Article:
• Lauren Bloom is an interfaith minister and attorney who focuses on professional and personal integrity. Her career has been devoted to helping business professionals earn and maintain the trust of their clients, cutomers, colleagues and associates. An internationally-recognized expert on business and professional ethics, Lauren has appeared as a keynote speaker across North America and in Europe.

    Lauren lives in Springfield, Virginia outside of Washington, D.C.

  • Are campaign ads worth $2 billion?

    Posted on by smartauthorsites

    With the election less than two weeks away and many campaigns too close to call, it’s no surprise that the candidates are spending buckets of money on last-minute campaign ads.  What is surprising, though, at least to me, is how much they’ve spent already.  According to NPR, Democrats and Republicans are both on track to spend an estimated $1 billion apiece on campaign ads this year.  No wonder there doesn’t seem to be anything else on TV these days.

    Living in Northern Virginia, one of the designated “battleground states” in the Presidential election with a Senate race that’s also hotly contested, I pretty much expected to be inundated in campaign ads between now and November 6th.  Still, the amount of money the two parties are throwing – an estimated $1,000 each – at the handful of voters who still claim to be undecided is nothing short of appalling.  (Sorry, but I can’t believe that anyone is still on the fence at this point.   President Obama and Governor Romney have clearly defined their very different philosophies and widely divergent plans for the country.  It’s hard to imagine how the choice between the two could be less ambiguous.)   Whatever your politics, it seems a shameful waste.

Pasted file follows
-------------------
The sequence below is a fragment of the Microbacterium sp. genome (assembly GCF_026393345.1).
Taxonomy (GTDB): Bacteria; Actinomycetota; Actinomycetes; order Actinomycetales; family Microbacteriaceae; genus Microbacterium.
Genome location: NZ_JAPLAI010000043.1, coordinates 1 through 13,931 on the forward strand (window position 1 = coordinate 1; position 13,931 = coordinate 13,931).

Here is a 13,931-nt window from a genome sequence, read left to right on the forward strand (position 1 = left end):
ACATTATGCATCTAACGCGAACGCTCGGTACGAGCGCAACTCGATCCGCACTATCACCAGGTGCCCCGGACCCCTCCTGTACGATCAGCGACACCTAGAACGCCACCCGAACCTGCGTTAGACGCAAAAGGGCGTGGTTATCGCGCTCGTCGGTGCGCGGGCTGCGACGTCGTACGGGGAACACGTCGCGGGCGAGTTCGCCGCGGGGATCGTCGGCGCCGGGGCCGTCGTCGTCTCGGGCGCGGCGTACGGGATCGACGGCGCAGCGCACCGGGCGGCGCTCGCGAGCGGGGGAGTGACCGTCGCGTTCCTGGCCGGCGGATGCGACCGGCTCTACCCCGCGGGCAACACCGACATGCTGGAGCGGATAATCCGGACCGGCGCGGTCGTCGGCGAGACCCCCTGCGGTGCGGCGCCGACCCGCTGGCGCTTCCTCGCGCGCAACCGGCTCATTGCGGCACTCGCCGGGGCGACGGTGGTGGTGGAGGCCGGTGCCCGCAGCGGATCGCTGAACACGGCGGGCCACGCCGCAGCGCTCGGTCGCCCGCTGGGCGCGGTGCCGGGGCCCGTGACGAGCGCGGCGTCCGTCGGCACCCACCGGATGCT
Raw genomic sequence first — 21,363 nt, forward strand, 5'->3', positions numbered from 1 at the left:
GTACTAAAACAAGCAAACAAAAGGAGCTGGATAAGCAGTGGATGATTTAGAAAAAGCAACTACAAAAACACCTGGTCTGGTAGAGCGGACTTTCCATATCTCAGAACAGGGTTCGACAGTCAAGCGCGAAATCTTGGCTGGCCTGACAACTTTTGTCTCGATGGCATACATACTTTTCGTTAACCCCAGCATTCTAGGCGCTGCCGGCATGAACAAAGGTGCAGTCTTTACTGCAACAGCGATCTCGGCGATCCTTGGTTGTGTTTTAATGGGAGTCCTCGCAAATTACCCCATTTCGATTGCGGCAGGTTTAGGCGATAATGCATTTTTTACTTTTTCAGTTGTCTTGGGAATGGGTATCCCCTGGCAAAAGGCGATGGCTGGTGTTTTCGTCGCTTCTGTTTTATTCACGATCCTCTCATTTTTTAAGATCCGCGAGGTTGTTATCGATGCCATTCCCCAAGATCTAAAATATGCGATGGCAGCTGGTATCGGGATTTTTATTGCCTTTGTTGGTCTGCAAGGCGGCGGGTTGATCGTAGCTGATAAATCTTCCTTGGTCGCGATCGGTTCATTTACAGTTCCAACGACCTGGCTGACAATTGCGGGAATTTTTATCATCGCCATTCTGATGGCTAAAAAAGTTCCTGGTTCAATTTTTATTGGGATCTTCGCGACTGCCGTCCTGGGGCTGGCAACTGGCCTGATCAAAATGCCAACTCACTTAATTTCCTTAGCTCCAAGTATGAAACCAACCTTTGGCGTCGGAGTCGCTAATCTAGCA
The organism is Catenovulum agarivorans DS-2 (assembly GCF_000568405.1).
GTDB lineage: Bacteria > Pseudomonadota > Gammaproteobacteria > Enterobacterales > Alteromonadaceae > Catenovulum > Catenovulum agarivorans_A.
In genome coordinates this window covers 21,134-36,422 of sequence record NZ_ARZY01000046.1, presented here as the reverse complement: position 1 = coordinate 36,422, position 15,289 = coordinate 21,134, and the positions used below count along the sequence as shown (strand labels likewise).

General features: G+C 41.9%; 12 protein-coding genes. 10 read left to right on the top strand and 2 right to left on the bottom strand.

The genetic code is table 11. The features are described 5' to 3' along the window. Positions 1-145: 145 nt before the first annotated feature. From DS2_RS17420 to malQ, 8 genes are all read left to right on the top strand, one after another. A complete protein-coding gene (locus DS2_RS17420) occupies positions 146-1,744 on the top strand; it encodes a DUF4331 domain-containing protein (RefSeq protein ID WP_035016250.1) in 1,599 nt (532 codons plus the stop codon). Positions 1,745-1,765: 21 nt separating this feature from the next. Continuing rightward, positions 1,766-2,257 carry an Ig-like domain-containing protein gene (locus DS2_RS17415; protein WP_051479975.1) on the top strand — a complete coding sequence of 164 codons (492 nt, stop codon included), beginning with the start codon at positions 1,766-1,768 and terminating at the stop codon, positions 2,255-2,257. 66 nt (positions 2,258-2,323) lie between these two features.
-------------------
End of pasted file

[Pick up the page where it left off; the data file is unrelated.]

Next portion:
Perhaps more important, though, is the question of what the parties and voters are getting for all that money.  The vast majority of campaign ads are dark and a little scary, focusing less on what the candidates have to offer than on what ugly things their opponents might do if given a chance to govern.  They cast a pall over candidates without offering much reason to hope their opponents could do better. By the time the results are announced, I’m concerned that the winners will have been so severely tarnished by the negative campaigning that no one will trust, respect or be willing to work with them.

    We’ve already got too much suspicion and reluctance to cooperate in Washington – we don’t need $2 billion more.  The parties still have plenty of time to spend money.  I sincerely hope they’ll choose to invest it in more positive promises for a better future.

    This entry was posted in ethics, Lauren Recommends, Presidential Campaign, Social Ethics. Bookmark the permalink.

    Leave a Reply

    Your email address will not be published. Required fields are marked *

    • “This splendid little book not only contains much of practical value (I was personally helped by it), it will encourage the development of such virtues as honesty and humility and that is no small gift.”

      --Rabbi Harold Kushner, author,
      When Bad Things Happen to Good People.

    © 2012 Lauren Bloom, J.D., LL.M. All Rights Reserved.

    Site by SmartAuthorSites.com ... Websites for Authors